Automobiles are four-wheeled vehicles designed to carry passengers and often propelled by an internal combustion engine that burns a volatile fuel. Thousands of individual parts make up modern automobiles, and the design of each car is a compromise between various factors. Air pollution laws and safety systems are constant drivers for automobile manufacturers, while consumer demand and marketing strategies influence many other aspects of car design.

The first automobiles were powered by steam, electricity and, later, gasoline. They were slow, heavy and expensive. Today the automobile is a key means of transportation, and there are an estimated 1.4 billion cars in use worldwide. The majority are passenger cars, although there are also special cars for hauling cargo, assisting police and fire fighting, or traversing harsh terrain.

Most automobiles have front-wheel drive, which allows them to turn more quickly than rear-wheel drives. Some have independent suspension, which improves handling and ride comfort. The engine, which powers the wheels of an automobile, has from four to eight cylinders. These cylinders work together to turn the crankshaft, and each of them is fired when a spark plug ignites the gas in the combustion chamber.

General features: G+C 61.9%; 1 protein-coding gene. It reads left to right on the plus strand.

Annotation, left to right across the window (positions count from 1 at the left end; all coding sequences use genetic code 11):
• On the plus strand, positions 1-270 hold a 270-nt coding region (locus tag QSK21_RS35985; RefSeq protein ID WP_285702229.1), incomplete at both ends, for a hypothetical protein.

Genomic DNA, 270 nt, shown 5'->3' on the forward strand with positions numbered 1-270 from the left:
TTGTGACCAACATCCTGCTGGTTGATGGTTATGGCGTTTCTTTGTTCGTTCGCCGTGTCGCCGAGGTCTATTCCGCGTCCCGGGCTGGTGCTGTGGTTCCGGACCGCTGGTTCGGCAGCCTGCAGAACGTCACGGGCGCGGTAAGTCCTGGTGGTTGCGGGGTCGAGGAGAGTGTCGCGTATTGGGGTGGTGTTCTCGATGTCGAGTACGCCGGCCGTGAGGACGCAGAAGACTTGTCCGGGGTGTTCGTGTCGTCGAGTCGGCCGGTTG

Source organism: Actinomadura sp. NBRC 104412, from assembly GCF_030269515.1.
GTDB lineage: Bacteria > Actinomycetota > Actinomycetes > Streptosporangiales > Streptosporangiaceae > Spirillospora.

While automobiles allow people to move around much more rapidly than they could by foot or bicycle, the combination of cars in urban areas causes traffic congestion and produces excessive air pollution. In addition, there are few places that can’t be reached by public transportation buses, trains and trams, which are slower than automobiles but much less expensive and environmentally harmful.

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